Under a Pole Star by Stef Penney reviewed

Under a Pole Star Book Cover Under a Pole Star
Stef Penney
Historical fiction
Quercus Books
November 3, 2016
ebook
576
NetGalley

Flora Mackie was twelve when she first crossed the Arctic Circle on her father's whaling ship. Now she is returning to the frozen seas as the head of her own exploration expedition. Jakob de Beyn was raised in Manhattan, but his yearning for new horizons leads him to the Arctic as part of a rival expedition. When he and Flora meet, all thoughts of science and exploration give way before a sudden, all-consuming love. The affair survives the growing tensions between the two groups, but then, after one more glorious summer on the Greenland coast, Jakob joins his leader on an extended trip into the interior, with devastating results. The stark beauty of the Arctic ocean, where pack ice can crush a ship like an eggshell, and the empty sweep of the tundra, alternately a snow-muffled wasteland and an unexpectedly gentle meadow, are vividly evoked. Against this backdrop Penney weaves an irresistible love story, a compelling look at the dark side of the golden age of exploration, and a mystery that Flora, returning one last time to the North Pole as an old woman, will finally lay to rest.

The start of Under a Pole Star by Stef Penney we are introduced to The Snow Queen, a now aging Arctic explorer, going to Greenland on another Arctic expedition in 1948. There is a reporter at the 1948 event.  He is interested to know Flora’s take on some controversies about American expeditions that took place towards the end of the 19th century. The book then moves back in time to Flora Mackie in 1883 as a 13 year old on her first Arctic voyage on her father’s boat. This is before she becomes The Snow Queen in the press of the 19th century. With short periods spent at the 1948 event the book focuses in the main on the life of Flora Mackie and her explorations in the Arctic in the late part of the 19th century. The book also covers the stories of American expeditions at the same sort of time and particularly those involving Jakob de Beyn. It becomes increasingly obvious that there may have been something unusual about the American expeditions.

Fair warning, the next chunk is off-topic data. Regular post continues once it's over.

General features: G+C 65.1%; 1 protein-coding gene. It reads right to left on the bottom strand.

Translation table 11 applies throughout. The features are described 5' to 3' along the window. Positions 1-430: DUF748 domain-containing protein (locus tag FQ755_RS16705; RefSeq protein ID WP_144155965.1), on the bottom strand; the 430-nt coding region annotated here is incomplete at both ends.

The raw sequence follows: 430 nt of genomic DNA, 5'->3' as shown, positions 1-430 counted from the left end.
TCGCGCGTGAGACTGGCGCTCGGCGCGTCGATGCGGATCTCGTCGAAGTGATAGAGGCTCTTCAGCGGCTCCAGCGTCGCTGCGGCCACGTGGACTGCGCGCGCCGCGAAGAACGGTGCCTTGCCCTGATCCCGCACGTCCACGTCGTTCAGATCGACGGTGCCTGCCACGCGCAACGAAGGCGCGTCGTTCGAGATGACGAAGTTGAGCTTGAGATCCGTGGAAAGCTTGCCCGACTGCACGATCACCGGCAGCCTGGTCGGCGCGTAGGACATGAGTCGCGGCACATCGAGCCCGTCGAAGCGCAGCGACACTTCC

I really loved the account of Flora as a teenager and the development of her life and interests. She is a strong and very well written character who will stay with me for some time. The accounts of the expeditions are detailed and extensive. Jakob is an important part of this narrative (as to some degree is Armitage, an American who led an expedition with Jakob and undertook another without him). I found Jakob a less vivid character than Flora though still interesting.

In a sense this feels almost a biography of Flora – covering intimate and personal aspects of her life as well as the Arctic experiences. I really did find Flora’s life from 13 to her meeting with the reporter in 1948 enjoyable and I became happily immersed in it. The writing is of a very high standard. If I have any issues with this book it would be about the pace. The descriptive writing is great however, at times, it seemed to slow the book down for me. The inside story of those early expeditions is fascinating as the tale is gradually told. I would imagine this book would be a “must” for many Steff Penney fans.

Note – I received an advance digital copy of this book from the publisher in exchange for a fair review